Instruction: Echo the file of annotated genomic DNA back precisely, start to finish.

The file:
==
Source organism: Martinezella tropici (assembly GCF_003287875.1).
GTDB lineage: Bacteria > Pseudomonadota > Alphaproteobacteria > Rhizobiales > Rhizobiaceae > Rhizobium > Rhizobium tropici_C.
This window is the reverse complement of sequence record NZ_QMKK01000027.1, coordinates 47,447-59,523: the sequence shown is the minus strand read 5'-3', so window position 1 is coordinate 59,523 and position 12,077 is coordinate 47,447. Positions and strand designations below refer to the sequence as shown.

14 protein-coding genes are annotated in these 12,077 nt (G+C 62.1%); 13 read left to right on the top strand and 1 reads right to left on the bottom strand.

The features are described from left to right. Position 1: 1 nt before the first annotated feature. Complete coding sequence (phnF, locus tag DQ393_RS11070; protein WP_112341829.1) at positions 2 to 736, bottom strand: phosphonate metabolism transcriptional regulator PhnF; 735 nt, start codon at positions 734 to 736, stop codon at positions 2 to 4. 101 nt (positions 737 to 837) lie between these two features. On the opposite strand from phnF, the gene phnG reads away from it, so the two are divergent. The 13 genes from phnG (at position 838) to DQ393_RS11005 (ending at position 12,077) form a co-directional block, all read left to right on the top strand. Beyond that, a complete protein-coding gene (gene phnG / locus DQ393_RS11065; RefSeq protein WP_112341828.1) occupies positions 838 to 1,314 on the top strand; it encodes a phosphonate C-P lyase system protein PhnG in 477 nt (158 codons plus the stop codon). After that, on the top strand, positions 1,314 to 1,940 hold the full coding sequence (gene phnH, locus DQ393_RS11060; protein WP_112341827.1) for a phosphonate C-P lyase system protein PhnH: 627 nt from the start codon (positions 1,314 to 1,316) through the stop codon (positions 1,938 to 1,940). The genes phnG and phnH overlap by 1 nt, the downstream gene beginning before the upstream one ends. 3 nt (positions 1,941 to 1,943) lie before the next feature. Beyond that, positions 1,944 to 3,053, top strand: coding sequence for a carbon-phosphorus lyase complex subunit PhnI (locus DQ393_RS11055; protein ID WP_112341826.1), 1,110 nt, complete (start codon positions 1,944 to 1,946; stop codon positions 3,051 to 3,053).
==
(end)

Source organism: Martinezella tropici (assembly GCF_003287875.1).
GTDB lineage: Bacteria > Pseudomonadota > Alphaproteobacteria > Rhizobiales > Rhizobiaceae > Rhizobium > Rhizobium tropici_C.
This window is the reverse complement of sequence record NZ_QMKK01000027.1, coordinates 47,447-59,523: the sequence shown is the minus strand read 5'-3', so window position 1 is coordinate 59,523 and position 12,077 is coordinate 47,447. Positions and strand designations below refer to the sequence as shown.

14 protein-coding genes are annotated in these 12,077 nt (G+C 62.1%); 13 read left to right on the top strand and 1 reads right to left on the bottom strand.

The features are described from left to right. Position 1: 1 nt before the first annotated feature. Complete coding sequence (phnF, locus tag DQ393_RS11070; protein WP_112341829.1) at positions 2 to 736, bottom strand: phosphonate metabolism transcriptional regulator PhnF; 735 nt, start codon at positions 734 to 736, stop codon at positions 2 to 4. 101 nt (positions 737 to 837) lie between these two features. On the opposite strand from phnF, the gene phnG reads away from it, so the two are divergent. The 13 genes from phnG (at position 838) to DQ393_RS11005 (ending at position 12,077) form a co-directional block, all read left to right on the top strand. Beyond that, a complete protein-coding gene (gene phnG / locus DQ393_RS11065; RefSeq protein WP_112341828.1) occupies positions 838 to 1,314 on the top strand; it encodes a phosphonate C-P lyase system protein PhnG in 477 nt (158 codons plus the stop codon). After that, on the top strand, positions 1,314 to 1,940 hold the full coding sequence (gene phnH, locus DQ393_RS11060; protein WP_112341827.1) for a phosphonate C-P lyase system protein PhnH: 627 nt from the start codon (positions 1,314 to 1,316) through the stop codon (positions 1,938 to 1,940). The genes phnG and phnH overlap by 1 nt, the downstream gene beginning before the upstream one ends. 3 nt (positions 1,941 to 1,943) lie before the next feature. Beyond that, positions 1,944 to 3,053, top strand: coding sequence for a carbon-phosphorus lyase complex subunit PhnI (locus DQ393_RS11055; protein ID WP_112341826.1), 1,110 nt, complete (start codon positions 1,944 to 1,946; stop codon positions 3,051 to 3,053).